Sunday, August 17, 2014

Movie Review: "The Seven Year Itch" (1955)

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Movie"The Seven Year Itch"
Director: Billy Wilder
Year: 1955
Rating: G
Running Time: 1 hour, 45 minutes

Every summer, the men of Manhattan send their wives and kids on vacation while they stay home and "work." Most men take this opportunity to do everything they aren't allowed to when their wives and kids are around, like drink, smoke, and spend time with younger women but not Richard Sherman (Tom Ewell). Richard is determined to follow his wife Helen's (Evelyn Keyes) instructions and refrain from these activities. Unfortunately for him, a young woman (Marilyn Monroe) is renting the upstairs apartment for the summer, making his task that much more difficult. It also doesn't help that Richard has an overactive imagination that often gets the better of him. 

It's always interesting to watch old-school movies through a modern-age lens. At the time this movie was made, we're sure it was commonplace for a husband to send his wife away for the summer while he stays at home and drinks like a fish, smokes like a chimeny, and gallivants with the tartlet from upstairs. Nowadays, this movie seems much more sexist, violent towards women, slightly racist, and absolutely favors these ideals of the 1950's. The women who portray the wives of this film are seen as more matronly, leaving behind a giant list of rules like a mother would do, and the younger women flagrantly flaunt their bodies and seem to have no problem throwing themselves at married men. Every single man in the movie wants to cheat on his wife as soon as she is out the door, ready to hook up with whatever young hottie he comes across first with no regard to his wife or kids.

There is some humor in the movie, particularly Richard Sherman's over-imaginative fantasies. Some people might think his incessant babbling to himself isn't funny at all, but the way he goes from zero to something with the drop of a hat provides for a lot of hilarious scenes and scenarios, though they are not all a hit. Let's be honest, Marilyn Monroe was not that great of an actress, but damn if she wasn't a sex symbol. She plays the same overly-ditzy blonde in a tight dress with a squeaky, childlike voice and men seem to eat it up every single time. This movie features Monroe's most notable and iconic scene where her dress gets blown up by the subway. Perhaps one of the reasons this movie is still around is due to this scene alone, but if you didn't grow up watching it and saw it today for the first time, you might think twice about how wonderful it is and may question why it has survived this long at all. One scene in particular that is disturbing to us is when Richard is having one of his fantasies and he slaps a nurse that is fawning over him. She says something to the effect of, "hit me again, I'll just keep crawling back to you!" WHAT????? We had the same jaw to the floor reaction that we did when we saw Mickey Rooney show up on screen for the first time in "Breakfast at Tiffany's," just in a sexist manner, not a racist one. We like to think we're pretty even-handed when it comes to accepting all matters in cinema, even if we are uncomfortable with a subject matter, but this is just too much, too desperate, and too untrue.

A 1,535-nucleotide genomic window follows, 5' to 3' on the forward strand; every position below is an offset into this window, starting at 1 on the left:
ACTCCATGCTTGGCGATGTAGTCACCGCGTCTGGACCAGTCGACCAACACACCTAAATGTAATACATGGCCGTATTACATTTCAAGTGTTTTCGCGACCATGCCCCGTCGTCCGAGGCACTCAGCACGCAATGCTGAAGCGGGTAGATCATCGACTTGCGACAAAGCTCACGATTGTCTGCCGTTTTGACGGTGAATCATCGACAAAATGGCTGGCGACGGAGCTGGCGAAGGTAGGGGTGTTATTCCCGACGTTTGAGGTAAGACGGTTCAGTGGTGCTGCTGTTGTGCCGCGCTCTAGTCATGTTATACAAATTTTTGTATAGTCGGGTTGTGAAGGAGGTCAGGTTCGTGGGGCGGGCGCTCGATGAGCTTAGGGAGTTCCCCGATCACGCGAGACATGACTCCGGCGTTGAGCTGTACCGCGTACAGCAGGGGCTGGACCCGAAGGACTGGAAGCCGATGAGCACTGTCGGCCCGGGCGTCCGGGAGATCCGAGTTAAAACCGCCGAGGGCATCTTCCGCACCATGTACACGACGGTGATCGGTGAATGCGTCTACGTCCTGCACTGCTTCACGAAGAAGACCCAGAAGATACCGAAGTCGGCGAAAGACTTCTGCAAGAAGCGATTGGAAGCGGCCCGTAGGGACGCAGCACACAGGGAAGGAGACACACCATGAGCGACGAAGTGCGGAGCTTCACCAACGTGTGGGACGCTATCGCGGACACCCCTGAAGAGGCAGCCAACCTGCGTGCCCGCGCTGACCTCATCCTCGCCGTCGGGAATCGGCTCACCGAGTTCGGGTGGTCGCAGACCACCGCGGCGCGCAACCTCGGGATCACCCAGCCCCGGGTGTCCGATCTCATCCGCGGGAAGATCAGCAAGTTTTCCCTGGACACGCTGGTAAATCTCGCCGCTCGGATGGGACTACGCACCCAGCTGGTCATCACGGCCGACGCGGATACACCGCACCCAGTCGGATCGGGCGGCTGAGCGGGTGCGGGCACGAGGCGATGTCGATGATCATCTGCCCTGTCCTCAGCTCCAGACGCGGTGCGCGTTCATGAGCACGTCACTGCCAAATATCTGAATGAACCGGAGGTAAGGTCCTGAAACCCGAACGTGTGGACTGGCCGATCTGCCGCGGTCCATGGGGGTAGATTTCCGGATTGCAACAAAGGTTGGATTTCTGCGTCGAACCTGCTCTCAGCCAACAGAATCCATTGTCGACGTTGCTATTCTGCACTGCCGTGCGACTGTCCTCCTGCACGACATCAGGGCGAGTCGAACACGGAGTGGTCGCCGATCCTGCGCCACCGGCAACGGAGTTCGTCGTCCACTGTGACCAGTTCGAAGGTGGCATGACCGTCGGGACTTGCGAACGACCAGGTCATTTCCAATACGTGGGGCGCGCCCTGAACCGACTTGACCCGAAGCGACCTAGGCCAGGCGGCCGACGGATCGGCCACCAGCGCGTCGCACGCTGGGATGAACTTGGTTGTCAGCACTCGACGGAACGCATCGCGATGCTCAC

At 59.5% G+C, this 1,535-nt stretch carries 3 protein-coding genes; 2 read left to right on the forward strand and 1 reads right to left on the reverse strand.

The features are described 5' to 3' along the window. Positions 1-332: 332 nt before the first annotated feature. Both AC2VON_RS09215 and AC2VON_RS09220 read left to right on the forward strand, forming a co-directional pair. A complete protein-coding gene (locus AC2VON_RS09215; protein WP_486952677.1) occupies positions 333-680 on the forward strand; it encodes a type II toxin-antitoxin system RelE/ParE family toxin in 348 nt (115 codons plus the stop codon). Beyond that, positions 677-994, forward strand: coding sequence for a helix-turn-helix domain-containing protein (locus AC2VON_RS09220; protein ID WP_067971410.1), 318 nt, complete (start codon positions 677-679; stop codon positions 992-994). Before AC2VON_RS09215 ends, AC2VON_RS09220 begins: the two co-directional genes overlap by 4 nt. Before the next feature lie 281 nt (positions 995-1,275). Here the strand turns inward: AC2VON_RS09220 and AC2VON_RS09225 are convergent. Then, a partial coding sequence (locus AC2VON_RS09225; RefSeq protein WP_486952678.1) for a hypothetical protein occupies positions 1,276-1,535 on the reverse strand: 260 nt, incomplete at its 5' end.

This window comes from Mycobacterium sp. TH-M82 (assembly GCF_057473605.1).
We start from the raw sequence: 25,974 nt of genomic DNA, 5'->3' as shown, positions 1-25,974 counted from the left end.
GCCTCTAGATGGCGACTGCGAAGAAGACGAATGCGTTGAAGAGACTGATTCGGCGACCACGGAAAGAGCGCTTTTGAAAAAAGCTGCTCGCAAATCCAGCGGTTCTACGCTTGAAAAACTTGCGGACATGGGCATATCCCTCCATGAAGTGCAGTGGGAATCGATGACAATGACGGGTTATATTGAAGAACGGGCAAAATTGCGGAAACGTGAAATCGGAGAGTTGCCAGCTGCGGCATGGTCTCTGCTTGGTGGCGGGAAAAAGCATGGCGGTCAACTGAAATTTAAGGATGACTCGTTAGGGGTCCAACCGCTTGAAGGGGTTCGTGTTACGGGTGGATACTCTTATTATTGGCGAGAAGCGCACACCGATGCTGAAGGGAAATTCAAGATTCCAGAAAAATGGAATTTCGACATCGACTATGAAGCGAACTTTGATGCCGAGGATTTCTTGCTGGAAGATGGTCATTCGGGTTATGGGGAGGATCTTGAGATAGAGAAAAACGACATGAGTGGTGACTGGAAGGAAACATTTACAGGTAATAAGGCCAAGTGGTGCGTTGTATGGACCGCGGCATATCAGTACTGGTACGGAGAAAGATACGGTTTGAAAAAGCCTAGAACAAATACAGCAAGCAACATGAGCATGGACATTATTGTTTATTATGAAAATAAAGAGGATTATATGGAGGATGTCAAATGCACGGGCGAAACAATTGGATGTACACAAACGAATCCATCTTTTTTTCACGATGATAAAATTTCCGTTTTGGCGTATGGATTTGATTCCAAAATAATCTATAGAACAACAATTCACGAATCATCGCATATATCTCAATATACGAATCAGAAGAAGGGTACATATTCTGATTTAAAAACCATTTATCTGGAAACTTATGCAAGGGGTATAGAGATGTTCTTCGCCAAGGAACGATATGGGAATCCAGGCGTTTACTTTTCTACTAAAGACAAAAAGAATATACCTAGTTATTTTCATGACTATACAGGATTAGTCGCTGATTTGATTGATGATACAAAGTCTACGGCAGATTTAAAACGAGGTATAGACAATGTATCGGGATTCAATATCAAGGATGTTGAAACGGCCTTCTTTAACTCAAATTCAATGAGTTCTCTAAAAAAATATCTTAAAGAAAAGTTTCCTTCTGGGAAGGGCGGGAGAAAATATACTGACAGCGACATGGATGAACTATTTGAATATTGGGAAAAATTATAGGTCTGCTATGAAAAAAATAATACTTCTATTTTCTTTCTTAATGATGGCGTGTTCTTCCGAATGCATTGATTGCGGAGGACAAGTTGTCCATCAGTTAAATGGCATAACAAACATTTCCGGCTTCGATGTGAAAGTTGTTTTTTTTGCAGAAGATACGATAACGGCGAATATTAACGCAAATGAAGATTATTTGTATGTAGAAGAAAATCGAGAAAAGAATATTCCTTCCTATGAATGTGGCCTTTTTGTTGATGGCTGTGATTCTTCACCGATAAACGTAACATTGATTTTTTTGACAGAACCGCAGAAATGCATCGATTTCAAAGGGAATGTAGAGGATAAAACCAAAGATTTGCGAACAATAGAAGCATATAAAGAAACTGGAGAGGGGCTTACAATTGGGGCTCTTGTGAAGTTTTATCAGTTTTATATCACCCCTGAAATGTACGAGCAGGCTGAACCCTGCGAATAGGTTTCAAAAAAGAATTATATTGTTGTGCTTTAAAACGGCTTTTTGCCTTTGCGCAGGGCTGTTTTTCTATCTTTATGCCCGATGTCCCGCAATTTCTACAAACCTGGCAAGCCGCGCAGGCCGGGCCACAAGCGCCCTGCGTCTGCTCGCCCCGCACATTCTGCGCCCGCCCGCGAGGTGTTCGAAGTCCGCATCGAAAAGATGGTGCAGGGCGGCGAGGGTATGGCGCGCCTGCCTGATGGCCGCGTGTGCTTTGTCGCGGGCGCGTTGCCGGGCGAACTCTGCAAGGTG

It's funny that the parts of this film that were considered to be "the norm" are now considered passe and offensive in 2014, while the parts of the movie that were seen as odd or made fun of (IE: eating at a restaurant that serves exclusively healthy foods and soy products) are now commonplace and customary in a world filled with health-nuts and the diet conscious. While we don't particularly identify with this movie, it's funny in an ironic sort of way, and we can't believe some of the thing that were deemed normal in the 1950's. This isn't a bad movie and has its moments of humor, but it's really nothing special and Marilyn Monroe plays the same character as always with an interchangeable male lead.

My Rating: 6/10
BigJ's Rating: 6/10
IMDB's Rating: 7.3/10
Rotten Tomatoes Rating: 86%
Do we recommend this movie: Sure, why not?
One year ago, we were watching: "Blackfish"

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